COVID-19 vaccine: What’s the 411?

Laura Channell and Stephen Kirby

As we approach the 11th week of the nationwide quarantine, the only thing spreading faster than the virus is news surrounding vaccines and their long-awaited trials. With all the talk about potential immunizations to end COVID-19, there are endless questions surrounding their status. 

In an interview with Hi’s Eye, Carrie Jacovini, a physician’s assistant at the Crozer-Keystone Health System, said all she  knows is that scientists “are progressing towards developing a vaccine at record rates; however, it’s uncertain whether the vaccine will actually work.”

After a fluctuating case toll, COVID-19  has claimed over 100 thousand lives in the U.S. alone. Almost instantly after the country shut down, talks of a vaccine quickly arose, confirming that the race for a COVID-19 cure is well underway. 

In the early weeks of the pandemic, there were headlines that pre-existing malaria medications, hydroxychloroquine and chloroquine, were crucial to stopping the virus.  These drugs are one of three medication types turned to during this pandemic, although, as of May 28, they have not been approved by the FDA.

Many people thought that these medications would be the key to stopping the virus, but Dr. Anthony Fauci recently announced that hydroxychloroquine was not effective in treating COVID-19. It is unsure what the U.S. will do about this, but France, Italy, and Belgium have already halted its use to treat the virus.

The other two drugs that were approved for emergency use authorization are antiviral drugs, Remdesivir, and a sedative used for people on ventilators. These medications provide Americans with a sense of optimism. However, they’re just forms of treatment and are not classified as vaccines. 

With the pressure of finding a reliable vaccine within a 12-18 month time frame, loose vaccine plans have started to take effect, as companies such as Moderna announced on May 18 that they would test the safety of their vaccine on eight volunteers.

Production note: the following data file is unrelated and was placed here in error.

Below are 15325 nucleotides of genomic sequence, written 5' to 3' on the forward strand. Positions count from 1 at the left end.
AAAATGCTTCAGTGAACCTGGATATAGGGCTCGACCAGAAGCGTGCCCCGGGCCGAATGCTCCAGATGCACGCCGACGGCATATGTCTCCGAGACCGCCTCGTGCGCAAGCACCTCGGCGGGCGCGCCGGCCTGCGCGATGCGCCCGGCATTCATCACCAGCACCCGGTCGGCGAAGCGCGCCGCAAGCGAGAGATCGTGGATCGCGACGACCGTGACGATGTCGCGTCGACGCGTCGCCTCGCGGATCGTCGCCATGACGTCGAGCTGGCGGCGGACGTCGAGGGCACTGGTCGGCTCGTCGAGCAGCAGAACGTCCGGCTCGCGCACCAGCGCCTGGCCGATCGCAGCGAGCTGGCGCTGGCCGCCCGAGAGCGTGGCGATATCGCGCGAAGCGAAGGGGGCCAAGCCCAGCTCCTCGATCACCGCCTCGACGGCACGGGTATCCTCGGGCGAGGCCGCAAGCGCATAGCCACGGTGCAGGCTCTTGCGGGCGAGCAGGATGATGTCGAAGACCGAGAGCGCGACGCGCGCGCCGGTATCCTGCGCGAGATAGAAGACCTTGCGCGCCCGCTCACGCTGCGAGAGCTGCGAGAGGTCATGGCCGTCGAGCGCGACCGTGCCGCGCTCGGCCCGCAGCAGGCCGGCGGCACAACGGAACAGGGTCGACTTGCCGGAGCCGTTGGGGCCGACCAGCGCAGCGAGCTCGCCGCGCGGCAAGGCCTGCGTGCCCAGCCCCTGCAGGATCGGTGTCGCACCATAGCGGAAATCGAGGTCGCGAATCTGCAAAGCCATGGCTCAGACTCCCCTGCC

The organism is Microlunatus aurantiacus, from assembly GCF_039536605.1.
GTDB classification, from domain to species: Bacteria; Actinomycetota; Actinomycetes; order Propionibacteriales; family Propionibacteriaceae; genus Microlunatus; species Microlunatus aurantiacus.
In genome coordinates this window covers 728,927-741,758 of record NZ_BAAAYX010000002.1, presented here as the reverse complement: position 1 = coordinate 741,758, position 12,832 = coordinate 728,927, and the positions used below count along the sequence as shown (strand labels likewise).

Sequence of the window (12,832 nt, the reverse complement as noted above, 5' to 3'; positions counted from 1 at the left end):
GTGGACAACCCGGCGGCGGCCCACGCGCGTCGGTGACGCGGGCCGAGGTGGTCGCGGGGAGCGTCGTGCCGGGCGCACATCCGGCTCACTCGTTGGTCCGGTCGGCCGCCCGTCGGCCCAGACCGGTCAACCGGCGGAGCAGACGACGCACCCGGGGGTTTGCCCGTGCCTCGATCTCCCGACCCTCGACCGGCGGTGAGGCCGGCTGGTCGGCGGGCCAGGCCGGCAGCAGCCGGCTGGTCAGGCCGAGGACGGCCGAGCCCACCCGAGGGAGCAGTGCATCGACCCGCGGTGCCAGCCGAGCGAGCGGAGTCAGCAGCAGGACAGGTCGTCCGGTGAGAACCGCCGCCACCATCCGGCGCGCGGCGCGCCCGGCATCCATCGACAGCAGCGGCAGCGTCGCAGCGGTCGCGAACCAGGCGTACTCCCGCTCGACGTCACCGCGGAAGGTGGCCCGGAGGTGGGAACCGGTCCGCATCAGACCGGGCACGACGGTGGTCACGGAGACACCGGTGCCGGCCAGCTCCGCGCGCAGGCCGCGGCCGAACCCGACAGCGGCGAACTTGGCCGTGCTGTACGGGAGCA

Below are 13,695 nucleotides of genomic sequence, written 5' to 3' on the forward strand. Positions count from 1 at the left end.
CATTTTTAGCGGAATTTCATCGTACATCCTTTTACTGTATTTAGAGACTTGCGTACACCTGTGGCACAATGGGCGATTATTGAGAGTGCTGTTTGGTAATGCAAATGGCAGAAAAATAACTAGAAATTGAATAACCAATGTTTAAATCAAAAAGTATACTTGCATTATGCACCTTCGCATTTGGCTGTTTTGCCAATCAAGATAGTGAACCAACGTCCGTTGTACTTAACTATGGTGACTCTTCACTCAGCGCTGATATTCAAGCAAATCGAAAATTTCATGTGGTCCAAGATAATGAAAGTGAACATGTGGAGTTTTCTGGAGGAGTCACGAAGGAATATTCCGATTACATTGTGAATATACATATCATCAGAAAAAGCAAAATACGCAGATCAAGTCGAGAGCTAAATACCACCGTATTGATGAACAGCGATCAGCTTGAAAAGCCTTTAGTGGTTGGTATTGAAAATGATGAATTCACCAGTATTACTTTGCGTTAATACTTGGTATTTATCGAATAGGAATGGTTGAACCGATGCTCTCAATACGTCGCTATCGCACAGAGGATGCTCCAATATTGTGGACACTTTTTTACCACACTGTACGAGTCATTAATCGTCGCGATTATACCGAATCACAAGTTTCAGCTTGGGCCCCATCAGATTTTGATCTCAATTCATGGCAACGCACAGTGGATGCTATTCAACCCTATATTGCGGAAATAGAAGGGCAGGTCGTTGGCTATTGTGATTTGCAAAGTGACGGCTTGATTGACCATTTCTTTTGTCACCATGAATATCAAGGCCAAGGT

Moderna recently had an incident in which four volunteers experienced bad reactions to their vaccine in the trials they were holding. Ian Haydon, 29, one of the four volunteers with a negative but non life threatening initial reaction to the medication, said he had chills within hours of taking his second dose of the medication, and later in the night he woke up nauseous, with aching muscles, and a 103.2 degree fever. 

Haydon stressed that he had been given the highest possible dosage, which was 10x stronger than the others, but he was told that it “will no longer be tested.” Moderna has not made any comments on this topic thus far. 

Merck & Co., a pharmaceutical company based in Kenilworth, NJ, also unveiled plans on May 26 for a vaccine after purchasing an antiviral developed at Emory University. This immunization is labeled as a COVID-19  ‘pill’ and works in a similar manner to Remdesivir. 

This vaccine has been developed based on new mRNA technology that causes cells to make proteins that the body can identify as foreign, leading to a vital defense against the virus. However, even with such testing, the vaccines in question have not been approved for clinical use as of right now. 

In Europe, the University of Oxford arranged three promising phases that were followed by advanced rounds of vaccine testing, with intentions to eventually cater to the rest of the world. Even with a successful track record, scientists discovered that these vaccines are unable to prevent the infection in animals. 

In the near future, there will be plenty of vaccines accompanied by respected trials and experiments about the effects of medication on the spread of the virus. As of now, there is no set or stable vaccine, but as pharmaceutical companies make small strides, the world will have to sit tight and wait.